Legal institutions have realized that they also need to have a presence on weibo, and 17.550 of the 60.064 government accounts belong to different legal departments.The belief is that weibo is a good platform to spread legal news and educate citizens about the workings of the legal system. Sina is an active actor in this respect and it encourages governments’ use of weibo and also provide daily rankings of the most influential government weibo. In late November Sina organized a special meeting to address “law dissemination in the age of weibo” 微薄时代的普法宣传. Sina, although being a private company, clearly has a position that is close to the government and explicitly argue for weibo playing a role that help “push for openness of the legal system, establish open information in legal work, actively establish a platform for dialogue between government bodies and the public, as well as raise the level of weibo use among government bodies.” A representative from the Sichuan Justice Bureau, whose weibo currently has 452.770 followers, gave a speech at the meeting explaining their use of weibo. A video of the speech can also be seen on the justice bureau’s weibo.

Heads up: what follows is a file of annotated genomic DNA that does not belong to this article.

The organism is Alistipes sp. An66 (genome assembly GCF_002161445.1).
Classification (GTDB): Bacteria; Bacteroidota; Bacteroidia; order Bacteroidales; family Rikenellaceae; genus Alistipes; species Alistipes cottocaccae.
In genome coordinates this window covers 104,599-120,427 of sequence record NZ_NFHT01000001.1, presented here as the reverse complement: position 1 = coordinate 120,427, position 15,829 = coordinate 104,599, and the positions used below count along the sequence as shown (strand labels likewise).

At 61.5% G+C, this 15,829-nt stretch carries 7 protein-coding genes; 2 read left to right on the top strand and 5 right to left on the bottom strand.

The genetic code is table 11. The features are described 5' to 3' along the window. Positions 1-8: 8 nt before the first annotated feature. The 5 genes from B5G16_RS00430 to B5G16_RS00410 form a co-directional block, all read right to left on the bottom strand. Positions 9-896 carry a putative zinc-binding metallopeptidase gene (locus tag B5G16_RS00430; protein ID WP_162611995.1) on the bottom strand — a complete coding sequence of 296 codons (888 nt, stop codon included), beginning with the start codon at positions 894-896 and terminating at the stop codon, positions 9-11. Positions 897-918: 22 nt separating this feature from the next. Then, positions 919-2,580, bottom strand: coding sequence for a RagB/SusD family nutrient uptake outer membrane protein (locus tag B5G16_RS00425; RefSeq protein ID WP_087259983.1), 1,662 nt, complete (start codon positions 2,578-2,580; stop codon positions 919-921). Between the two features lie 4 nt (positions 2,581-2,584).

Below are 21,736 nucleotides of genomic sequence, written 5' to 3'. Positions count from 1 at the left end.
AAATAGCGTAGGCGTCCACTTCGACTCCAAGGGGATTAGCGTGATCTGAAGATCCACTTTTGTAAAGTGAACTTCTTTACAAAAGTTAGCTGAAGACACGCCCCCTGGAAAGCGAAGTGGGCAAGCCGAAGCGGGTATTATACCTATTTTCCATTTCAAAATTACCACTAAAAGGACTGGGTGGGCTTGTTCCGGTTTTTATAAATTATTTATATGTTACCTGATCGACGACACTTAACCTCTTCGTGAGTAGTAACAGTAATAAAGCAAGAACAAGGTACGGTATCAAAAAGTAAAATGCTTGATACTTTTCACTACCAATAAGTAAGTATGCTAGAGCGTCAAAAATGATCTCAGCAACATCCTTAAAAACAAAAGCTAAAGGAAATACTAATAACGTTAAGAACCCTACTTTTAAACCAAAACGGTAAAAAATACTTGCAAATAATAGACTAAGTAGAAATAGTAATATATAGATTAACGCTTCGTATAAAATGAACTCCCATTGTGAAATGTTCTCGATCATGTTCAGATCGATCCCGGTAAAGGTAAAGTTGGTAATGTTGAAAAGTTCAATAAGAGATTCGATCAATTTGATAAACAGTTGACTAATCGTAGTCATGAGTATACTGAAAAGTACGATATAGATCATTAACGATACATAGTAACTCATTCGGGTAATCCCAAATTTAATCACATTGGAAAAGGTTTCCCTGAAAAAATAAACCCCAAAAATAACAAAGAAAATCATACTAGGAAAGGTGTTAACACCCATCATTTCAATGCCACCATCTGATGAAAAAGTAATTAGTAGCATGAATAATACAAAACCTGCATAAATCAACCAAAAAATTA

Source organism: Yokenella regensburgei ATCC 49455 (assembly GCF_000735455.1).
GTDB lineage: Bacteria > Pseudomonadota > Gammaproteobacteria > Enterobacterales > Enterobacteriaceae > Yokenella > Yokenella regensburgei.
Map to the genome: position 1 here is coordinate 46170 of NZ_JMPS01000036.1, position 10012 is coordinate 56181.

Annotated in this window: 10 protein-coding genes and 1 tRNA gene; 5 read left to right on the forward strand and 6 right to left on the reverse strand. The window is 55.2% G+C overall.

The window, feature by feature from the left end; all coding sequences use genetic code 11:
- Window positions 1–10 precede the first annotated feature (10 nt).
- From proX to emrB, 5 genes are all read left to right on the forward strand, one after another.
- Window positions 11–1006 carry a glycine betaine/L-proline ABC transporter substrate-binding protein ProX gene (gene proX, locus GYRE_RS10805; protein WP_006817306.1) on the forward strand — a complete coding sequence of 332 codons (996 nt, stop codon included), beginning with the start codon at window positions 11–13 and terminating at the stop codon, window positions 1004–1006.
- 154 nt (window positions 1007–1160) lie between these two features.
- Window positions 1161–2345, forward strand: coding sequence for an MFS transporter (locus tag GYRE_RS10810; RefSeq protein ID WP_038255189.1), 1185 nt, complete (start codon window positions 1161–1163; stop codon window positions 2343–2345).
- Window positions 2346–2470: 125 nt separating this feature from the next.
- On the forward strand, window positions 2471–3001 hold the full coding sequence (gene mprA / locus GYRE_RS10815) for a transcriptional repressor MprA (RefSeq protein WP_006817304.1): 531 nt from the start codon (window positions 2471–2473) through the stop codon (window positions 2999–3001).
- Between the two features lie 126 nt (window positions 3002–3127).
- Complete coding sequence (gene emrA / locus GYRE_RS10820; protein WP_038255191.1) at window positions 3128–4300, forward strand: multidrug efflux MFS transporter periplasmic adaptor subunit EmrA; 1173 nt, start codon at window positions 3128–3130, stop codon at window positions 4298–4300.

There is as yet not much research among scholars in the West on the use of ICTs among legal institutions but this would seem like a fertile field of research. However, Benjamin Liebman and Tim Wu as early as 2007 addressed the issue of how the internet could provide better communication tools between judges that would improve their work, and an article last year by Shumei Hou and Ronald C. Keith in China Information discussed how the Internet can facilitate judicial transparency and strengthen both judicial work and citizens’ right to know through publishing judgements on-line.